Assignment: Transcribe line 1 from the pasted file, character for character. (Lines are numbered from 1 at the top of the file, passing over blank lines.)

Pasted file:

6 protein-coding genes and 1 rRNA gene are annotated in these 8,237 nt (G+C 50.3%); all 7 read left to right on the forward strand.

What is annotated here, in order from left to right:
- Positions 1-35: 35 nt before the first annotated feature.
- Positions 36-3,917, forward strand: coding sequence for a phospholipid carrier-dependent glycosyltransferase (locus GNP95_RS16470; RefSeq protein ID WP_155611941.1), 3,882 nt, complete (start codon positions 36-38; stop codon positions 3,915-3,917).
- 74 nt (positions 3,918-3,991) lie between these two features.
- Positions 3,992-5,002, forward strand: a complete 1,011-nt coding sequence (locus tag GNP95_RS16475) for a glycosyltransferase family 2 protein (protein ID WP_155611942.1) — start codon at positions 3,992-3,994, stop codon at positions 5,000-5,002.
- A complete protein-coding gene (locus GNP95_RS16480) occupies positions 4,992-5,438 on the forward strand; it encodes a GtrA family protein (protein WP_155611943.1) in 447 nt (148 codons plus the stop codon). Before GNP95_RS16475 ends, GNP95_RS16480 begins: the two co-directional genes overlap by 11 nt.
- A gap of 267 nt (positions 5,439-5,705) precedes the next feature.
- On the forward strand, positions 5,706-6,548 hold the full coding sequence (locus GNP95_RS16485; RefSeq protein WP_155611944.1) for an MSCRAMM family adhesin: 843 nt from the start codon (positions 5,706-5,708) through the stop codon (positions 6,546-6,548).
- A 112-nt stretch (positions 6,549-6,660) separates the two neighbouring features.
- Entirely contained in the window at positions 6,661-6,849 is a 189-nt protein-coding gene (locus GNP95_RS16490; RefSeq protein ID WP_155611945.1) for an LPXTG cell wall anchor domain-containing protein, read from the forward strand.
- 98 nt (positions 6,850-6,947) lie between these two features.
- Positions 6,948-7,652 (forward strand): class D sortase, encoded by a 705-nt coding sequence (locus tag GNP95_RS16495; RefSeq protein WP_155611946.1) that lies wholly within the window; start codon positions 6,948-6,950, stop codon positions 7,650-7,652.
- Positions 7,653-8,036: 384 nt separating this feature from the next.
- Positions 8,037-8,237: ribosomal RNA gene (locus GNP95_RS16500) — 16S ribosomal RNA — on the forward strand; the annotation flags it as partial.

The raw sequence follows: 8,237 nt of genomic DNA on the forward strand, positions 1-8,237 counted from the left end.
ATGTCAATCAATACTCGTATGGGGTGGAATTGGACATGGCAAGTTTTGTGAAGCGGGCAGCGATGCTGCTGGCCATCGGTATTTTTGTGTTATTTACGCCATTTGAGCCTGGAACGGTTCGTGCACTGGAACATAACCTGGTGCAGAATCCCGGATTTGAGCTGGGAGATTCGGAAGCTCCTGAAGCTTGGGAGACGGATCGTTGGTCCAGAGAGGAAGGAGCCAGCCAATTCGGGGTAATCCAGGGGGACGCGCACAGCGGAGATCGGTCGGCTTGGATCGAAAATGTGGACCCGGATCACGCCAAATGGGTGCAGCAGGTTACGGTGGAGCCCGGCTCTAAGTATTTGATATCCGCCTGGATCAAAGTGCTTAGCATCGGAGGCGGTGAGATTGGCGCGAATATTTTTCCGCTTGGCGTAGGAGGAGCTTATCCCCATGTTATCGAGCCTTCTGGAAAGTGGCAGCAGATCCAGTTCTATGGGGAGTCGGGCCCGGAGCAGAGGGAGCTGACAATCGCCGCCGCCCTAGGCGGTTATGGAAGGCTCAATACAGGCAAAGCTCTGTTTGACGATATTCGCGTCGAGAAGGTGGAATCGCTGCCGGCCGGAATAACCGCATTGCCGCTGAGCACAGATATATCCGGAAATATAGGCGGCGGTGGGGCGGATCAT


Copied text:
6 protein-coding genes and 1 rRNA gene are annotated in these 8,237 nt (G+C 50.3%); all 7 read left to right on the forward strand.